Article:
--Thus, for a neural network being trained on some very complex open-ended real-world task/environment, it's plausible that Y can "choose many different games" to a large extent, such that the close-to-optimal lottery tickets will have an information-compressing-and-retaining subcomponent that contains lots of information about S but not much information about X. In particular it in some sense "represents all the aspects of S that are likely to be relevant to decision-making."
--Intuitively, this is sufficient for us to be confident in saying: Neural nets trained on very complex open-ended real-world tasks/environments will build, remember, and use internal models of their environments. (Maybe we even add something like ...for something which resembles expected utility maximization!)
Anyhow. I think this is important enough that there should be a published paper laying all this out. It should start with the theorem you just proved/fixed, and then move on to the neural net context like I just sketched. This is important because it's something a bunch of people would want to cite as a building block for arguments about agency, mesa-optimizers, human modelling, etc. etc.
Your bullet points are basically correct. In practice, applying the theorem to any particular NN would require some careful setup to make the causal structure match - i.e. we have to designate the right things as "system", "regulator", "map", "inputs X & Y", and "outcome", and that will vary from architecture to architecture. But I expect it can be applied to most architectures used in practice.
I'm probably not going to turn this into a paper myself soon. At the moment, I'm pursuing threads which I think are much more promising - in particular, thinking about when a "regulator's model" mirrors the structure of the system/environment, not just its black-box functionality. This was just a side-project within that pursuit. If someone else wants to turn this into a paper, I'd be happy to help, and there's enough technical work to be done in applying it to NNs that you wouldn't just be writing up this post.
Doesn't sound like a job for me, but would you consider e.g. getting a grant to hire someone to coauthor this with you? I think the "getting a grant" part would not be the hard part.
Yeah, "get a grant" is definitely not the part of that plan which is a hard sell. Hiring people is a PITA. If I ever get to a point where I have enough things like this, which could relatively-easily be offloaded to another person, I'll probably do it. But at this point, no.
the regulator could just be the identity function: it takes in S and returns S. This does not sound like a “model”.
What is the type signature of the regulator? It's a policy on state space S, and it returns states as well? Are those its "actions"? (From the point of view of the causal graph, I suppose Z just depends on whatever the regulator outputs, and the true state S, so maybe it's not important what the regulator outputs. Just that by the original account, any deterministic regulator could be "optimal", even if it doesn't do meaningful computation.)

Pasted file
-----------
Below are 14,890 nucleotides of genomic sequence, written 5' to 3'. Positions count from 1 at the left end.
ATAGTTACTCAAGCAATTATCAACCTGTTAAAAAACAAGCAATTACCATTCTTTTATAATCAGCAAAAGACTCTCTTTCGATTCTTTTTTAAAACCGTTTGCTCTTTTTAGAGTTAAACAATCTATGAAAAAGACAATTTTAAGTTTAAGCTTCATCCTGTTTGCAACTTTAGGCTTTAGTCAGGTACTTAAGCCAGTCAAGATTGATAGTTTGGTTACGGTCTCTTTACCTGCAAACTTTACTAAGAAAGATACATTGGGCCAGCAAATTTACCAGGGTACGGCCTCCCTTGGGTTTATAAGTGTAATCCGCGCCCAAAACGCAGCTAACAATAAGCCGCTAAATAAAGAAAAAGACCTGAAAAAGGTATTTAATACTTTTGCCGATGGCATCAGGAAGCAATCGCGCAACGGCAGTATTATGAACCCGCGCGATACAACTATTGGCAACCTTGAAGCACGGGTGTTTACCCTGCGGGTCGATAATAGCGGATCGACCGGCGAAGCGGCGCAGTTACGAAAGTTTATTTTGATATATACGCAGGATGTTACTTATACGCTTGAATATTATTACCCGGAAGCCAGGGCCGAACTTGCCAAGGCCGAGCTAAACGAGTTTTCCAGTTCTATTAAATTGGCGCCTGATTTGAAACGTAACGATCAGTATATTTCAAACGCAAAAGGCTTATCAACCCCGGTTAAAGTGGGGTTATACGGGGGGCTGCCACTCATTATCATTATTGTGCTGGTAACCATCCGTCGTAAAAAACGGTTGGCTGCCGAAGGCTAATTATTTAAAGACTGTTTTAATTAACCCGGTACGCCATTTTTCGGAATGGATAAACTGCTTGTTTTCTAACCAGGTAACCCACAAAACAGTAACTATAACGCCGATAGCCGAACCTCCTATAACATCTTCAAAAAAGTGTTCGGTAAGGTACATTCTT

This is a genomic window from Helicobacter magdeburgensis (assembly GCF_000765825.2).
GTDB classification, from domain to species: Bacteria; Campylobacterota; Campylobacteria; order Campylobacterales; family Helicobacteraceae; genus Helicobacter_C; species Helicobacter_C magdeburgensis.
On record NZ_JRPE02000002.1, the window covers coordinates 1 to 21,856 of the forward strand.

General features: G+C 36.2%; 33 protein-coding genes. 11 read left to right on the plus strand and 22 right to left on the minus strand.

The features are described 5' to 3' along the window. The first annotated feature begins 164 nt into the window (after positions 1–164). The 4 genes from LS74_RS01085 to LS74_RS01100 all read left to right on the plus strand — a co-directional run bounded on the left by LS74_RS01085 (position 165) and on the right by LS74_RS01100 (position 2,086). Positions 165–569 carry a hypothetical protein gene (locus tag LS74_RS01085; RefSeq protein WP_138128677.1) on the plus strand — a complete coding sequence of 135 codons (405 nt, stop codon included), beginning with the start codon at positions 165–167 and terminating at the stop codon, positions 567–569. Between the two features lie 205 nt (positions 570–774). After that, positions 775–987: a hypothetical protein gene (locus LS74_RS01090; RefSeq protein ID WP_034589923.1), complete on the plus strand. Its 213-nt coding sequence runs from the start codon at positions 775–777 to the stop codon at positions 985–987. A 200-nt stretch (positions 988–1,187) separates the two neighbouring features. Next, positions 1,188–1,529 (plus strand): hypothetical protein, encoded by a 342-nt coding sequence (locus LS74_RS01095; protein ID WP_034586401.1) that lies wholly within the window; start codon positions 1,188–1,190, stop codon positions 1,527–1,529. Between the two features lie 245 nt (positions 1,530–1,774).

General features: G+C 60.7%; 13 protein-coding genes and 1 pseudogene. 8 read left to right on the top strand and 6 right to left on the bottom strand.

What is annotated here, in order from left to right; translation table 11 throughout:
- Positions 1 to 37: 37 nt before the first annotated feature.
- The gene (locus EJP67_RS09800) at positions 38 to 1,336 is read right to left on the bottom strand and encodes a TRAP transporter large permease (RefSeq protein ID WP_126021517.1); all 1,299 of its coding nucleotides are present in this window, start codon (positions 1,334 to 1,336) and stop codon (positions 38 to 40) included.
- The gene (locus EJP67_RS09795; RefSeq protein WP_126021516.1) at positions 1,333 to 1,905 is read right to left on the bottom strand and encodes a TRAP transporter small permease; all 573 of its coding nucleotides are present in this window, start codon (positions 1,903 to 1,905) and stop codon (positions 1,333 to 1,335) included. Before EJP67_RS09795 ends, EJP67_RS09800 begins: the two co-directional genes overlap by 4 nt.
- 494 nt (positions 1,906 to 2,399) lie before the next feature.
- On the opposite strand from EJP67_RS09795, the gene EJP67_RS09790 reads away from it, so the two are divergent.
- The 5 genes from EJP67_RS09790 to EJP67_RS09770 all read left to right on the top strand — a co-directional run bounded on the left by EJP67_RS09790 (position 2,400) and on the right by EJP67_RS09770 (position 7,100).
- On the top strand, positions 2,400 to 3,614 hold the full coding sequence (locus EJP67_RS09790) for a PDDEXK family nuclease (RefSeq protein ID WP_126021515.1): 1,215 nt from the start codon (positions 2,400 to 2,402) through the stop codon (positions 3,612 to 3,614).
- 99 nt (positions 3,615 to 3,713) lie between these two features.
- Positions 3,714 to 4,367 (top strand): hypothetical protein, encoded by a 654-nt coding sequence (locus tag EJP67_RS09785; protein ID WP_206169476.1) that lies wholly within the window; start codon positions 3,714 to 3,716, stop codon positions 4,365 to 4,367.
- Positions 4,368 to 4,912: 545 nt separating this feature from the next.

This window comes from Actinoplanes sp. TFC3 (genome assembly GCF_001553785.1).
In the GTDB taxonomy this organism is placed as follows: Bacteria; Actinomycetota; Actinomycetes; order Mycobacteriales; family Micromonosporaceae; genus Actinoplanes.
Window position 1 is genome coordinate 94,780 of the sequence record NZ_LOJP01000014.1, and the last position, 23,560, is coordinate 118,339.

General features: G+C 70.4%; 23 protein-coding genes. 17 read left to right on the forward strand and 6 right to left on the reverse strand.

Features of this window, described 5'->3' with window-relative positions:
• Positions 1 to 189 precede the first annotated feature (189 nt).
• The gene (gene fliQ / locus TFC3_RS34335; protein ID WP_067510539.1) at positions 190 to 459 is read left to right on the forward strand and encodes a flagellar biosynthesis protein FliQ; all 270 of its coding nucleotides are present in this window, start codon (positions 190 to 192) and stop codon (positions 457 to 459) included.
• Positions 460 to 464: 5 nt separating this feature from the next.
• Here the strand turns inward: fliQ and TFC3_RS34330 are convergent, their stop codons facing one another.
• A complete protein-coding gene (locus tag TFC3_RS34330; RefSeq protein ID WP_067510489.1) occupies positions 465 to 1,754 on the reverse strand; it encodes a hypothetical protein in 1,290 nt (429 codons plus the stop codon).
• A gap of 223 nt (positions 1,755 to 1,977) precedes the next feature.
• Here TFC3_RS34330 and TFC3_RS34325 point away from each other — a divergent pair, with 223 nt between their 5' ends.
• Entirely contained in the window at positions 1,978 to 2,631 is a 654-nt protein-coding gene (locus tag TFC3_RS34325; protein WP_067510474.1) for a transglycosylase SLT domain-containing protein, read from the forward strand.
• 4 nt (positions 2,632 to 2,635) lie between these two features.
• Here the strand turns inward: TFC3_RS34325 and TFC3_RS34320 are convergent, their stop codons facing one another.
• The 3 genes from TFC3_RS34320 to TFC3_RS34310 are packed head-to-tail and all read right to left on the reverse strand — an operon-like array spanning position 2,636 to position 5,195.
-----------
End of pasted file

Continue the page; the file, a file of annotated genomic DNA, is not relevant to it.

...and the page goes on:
That's the right question to ask. Conant & Ashby intentionally leave both the type signature and the causal structure of the regulator undefined - they have a whole spiel about how it can apply to multiple different setups (though they fail to mention that in some of those setups - e.g. feedback control - the content of the theorem is trivial).
For purposes of my version of the theorem, the types of the variables themselves don't particularly matter, as long as the causal structure applies. The proofs implicitly assumed that the variables have finitely many values, but of course we can get around that by taking limits, as long as we're consistent about our notion of "minimal information".
Note on notation...
You can think of something like x↦f(x,Y) as a python dictionary mapping x-values to the corresponding f(x,Y) values. That whole dictionary would be a function of Y. In the case of something like (y,r↦P∗[R=r|X,Y=y]), it's a partial policy mapping each second-input-value y and regulator output value r to the probability that the regulator chooses that output value on that input value, and we're thinking of that whole partial policy as a function of the first input value X. So, it's a function which is itself a random variable constructed from X.
The reason I need something like this is because sometimes I want to say e.g. "two policies (x,r↦P[R=r|X=x]) are identical" (i.e. P[R=r|X=x] is the the same for all r, x), sometimes I want to say "two distributions (r↦P[R=r|X]) are identical" (i.e. two X-values yield the same output distribution), etc, and writing it all out in terms of quantifiers makes it hard to see what's going on conceptually.
I've been trying to figure out a good notation for this, and I haven't settled on one, so I'd be interested in peoples' thoughts on it. Thankyou to TurnTrout for some good advice already; I've updated the post based on that. The notation remains somewhat cumbersome and likely confusing for people not accustomed to dense math notation; I'm interested in suggestions to improve both of those problems.